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The Shadows the Future Casts

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I’ve always thought the phrase ‘full-throated endorsement’ a bit odd. It pulls human physicality into the conversation as a kind of speaking done with the whole body. The ‘throat’ is called out, but as a metonym for the speaking body situated in a political-historical-ecological space. The speaker throws herself into the words, come what may.

The phrase also has a resonance with ‘singing in full voice.’ In rehearsal, opera singers will often sing in ‘half voice’ to spare themselves for the performance. When the curtain goes up, the singer must throw himself into the music, come what may. It’s in this sense that opera is a full-throated art form, the opera itself must also sing in full voice. It must match and fill the grand space of the opera house. As new operas are produced, they give voice to the deep currents flowing through our culture. And to make their mark, they mustn’t sing in half voice.

Mounting a production of a new opera is no small task, they are literally years in the making. Here’s San Francisco Opera’s General Director David Gockley on creating “Heart of a Soldier”:

But popular subjects and heroic characters alone do not make good operas. In the end, is the music any good in its own right? In opera, music tells the story. The text provides the skeleton, music the flesh and blood. Twenty-five years after Adams’s ‘Nixon in China’ told the ‘back story’ of the Nixon/Kissinger visit to China in 1972, the opera has legs because of the composer’s brilliant score. Will ‘Heart of a Soldier’ be this successful? Who knows. The important thing is to get these pieces launched with fanfare and good attendance, and then they are on their own! For better or worse, my career as an opera producer has been punctuated with many of these launches. My work will be judged by the quality of the pieces I have midwifed, and in most cases I will be long gone before the jury renders its verdict

Reading Gockley’s note in the ‘Heart of a Soldier’ program earlier this year brought to mind Shelley’s ‘Defense of Poetry.’ Gockley clearly has the sense that these operas he midwifes are objects situated perennially in the future. We must create operas in the here-and-now, but with their initial performance we only see the tip of the shadow cast from their location in the future. Each time an opera is performed, we open that door to the future and attempt to apprehend the broadcast of new signals as they occupy and resonate with the present moment.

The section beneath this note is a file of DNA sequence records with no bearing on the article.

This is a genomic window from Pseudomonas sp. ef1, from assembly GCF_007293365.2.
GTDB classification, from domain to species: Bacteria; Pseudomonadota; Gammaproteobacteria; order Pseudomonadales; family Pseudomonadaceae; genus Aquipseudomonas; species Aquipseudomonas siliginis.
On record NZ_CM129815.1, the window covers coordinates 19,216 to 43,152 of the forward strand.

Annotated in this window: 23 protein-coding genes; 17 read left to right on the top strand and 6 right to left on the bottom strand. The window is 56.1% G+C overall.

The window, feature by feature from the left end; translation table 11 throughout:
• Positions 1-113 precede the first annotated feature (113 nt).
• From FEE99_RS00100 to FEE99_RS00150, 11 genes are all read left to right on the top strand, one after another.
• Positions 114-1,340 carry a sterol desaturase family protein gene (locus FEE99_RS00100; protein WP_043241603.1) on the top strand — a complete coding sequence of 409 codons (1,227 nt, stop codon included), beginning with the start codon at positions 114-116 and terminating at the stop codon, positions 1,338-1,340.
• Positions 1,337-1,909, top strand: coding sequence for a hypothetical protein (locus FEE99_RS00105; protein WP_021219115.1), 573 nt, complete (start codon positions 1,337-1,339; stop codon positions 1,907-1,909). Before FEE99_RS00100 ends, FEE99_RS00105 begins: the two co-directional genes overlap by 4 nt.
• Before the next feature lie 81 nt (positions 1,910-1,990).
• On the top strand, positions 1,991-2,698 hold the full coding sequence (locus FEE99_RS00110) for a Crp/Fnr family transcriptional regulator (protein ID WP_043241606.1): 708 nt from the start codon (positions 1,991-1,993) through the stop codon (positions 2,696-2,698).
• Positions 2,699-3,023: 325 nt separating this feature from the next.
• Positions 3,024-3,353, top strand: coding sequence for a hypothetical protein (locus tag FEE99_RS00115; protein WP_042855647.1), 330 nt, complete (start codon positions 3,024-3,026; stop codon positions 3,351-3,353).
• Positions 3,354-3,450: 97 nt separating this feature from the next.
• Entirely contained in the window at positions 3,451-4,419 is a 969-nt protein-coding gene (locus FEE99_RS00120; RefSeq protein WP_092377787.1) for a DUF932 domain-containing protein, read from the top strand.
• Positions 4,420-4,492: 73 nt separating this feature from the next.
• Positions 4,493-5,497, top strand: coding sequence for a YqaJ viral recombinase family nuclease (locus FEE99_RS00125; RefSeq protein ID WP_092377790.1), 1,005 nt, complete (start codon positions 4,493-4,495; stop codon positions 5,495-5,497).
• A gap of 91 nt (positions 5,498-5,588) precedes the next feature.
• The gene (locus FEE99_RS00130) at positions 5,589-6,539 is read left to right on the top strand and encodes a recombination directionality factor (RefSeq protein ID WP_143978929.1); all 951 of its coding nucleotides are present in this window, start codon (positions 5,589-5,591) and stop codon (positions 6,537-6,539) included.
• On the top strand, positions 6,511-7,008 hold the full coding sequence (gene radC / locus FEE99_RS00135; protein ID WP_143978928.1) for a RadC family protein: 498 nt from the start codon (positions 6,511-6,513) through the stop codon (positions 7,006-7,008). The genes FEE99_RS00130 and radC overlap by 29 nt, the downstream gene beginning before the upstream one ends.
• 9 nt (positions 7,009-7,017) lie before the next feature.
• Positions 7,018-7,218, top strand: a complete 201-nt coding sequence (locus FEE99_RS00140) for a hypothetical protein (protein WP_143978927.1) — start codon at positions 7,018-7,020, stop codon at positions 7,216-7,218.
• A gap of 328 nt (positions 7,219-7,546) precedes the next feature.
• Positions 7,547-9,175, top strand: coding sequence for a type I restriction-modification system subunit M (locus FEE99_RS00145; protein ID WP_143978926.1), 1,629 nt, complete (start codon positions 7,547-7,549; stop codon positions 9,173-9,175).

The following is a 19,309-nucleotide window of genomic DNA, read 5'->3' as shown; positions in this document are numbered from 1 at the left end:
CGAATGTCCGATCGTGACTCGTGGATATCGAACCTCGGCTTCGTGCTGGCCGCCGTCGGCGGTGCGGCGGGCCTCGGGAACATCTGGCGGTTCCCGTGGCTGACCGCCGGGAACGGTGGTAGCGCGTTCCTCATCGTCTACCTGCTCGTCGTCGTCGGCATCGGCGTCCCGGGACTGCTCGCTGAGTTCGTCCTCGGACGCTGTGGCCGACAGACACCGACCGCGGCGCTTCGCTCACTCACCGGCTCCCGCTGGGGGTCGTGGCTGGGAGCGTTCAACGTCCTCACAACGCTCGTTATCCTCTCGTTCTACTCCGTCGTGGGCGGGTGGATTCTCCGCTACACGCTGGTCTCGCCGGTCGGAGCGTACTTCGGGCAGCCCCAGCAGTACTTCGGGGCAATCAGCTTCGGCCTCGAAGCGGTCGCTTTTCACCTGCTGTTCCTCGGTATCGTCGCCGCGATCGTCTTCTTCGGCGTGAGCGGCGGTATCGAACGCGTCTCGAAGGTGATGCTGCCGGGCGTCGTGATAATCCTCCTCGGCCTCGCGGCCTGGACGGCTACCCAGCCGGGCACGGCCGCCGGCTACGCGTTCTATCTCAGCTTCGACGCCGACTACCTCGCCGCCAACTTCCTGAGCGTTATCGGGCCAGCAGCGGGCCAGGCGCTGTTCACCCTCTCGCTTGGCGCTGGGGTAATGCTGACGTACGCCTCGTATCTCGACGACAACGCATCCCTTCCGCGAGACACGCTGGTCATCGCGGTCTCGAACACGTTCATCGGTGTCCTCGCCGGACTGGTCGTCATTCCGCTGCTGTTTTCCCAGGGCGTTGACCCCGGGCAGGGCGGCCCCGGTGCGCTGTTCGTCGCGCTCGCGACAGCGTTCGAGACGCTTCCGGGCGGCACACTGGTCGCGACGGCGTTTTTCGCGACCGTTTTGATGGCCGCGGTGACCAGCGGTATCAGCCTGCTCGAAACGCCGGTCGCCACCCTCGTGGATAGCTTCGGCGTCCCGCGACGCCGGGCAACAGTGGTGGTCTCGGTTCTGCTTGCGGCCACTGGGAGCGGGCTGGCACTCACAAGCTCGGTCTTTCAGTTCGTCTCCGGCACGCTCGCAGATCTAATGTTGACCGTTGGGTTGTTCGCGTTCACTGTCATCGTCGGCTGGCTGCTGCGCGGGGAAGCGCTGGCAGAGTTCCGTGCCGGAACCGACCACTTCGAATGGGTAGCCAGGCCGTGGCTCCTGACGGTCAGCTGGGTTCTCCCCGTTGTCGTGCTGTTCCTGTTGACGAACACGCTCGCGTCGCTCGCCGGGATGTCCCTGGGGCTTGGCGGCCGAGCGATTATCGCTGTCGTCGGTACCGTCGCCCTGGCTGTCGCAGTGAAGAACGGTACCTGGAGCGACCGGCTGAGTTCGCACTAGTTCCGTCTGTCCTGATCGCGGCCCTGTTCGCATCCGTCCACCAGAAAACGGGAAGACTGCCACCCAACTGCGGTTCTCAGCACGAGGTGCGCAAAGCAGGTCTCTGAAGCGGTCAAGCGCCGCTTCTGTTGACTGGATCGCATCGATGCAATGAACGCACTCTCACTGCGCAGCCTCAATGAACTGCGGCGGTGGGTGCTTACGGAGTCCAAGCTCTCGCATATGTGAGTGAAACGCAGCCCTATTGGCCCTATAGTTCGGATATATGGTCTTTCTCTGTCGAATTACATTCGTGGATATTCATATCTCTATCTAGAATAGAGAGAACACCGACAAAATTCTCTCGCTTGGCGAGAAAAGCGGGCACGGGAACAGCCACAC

Percy Bysshe Shelley wrote the book on the temporal state of the work of art. Here’s the conclusion of his ‘Defense of Poetry”:

Poets are the hierophants of an unapprehended inspiration, the mirrors of the gigantic shadows which futurity casts upon the present, the words which express what they understand not, the trumpets which sing to battle and feel not what they inspire: the influence which is moved not, but moves. Poets are the unacknowledged legislators of the World.

At a recent performance of Philip Glass’s opera ‘Satyagraha’ at New York’s Metropolitan Opera, a door was opened and the music filled the opera house and then overflowed into the plaza outside of the building. There it received another performance through the full-throated chorus of the human microphone. The composer, Philip Glass, lead the chorus in the closing lines of the opera which come from the ‘Bhagavad Gita’:

“When righteousness withers away and evil rules the land, we come into being, age after age, and take visible shape, and move, a man among men, for the protection of good, thrusting back evil and setting virtue on her seat again.”

For the longest time, the tone of our public voice has been tinged with irony. But there seems to be a change in the weather. As Tim Morton is fond of to saying, ‘the Sincerity Fish ate the Irony Fish on the bumper sticker on the back of my car.’ Somehow the full-throated voice is more in tune with sincerity. But the reason irony came to rule the day is that there’s a real danger in sincerity. As Jean Giraudoux once said:

The secret to success is sincerity. Once you can fake that, you’ve got it made.

How do we tune ourselves to listen to full-throated sincerity? Heidegger addresses the issue in his translation of the poet Holderlin’s ‘Patmos’, saying:

But where danger is, grows the saving power also.

In the new operas we have given to the future, we allow both the danger and the saving power to cast their shadows. A door opens…


Comments

  1. Nonprofit Technology and Marketing | Benjamin Phillips | December 3rd, 2011 | 2:08 pm

    [...] The Shadows the Future Casts [...]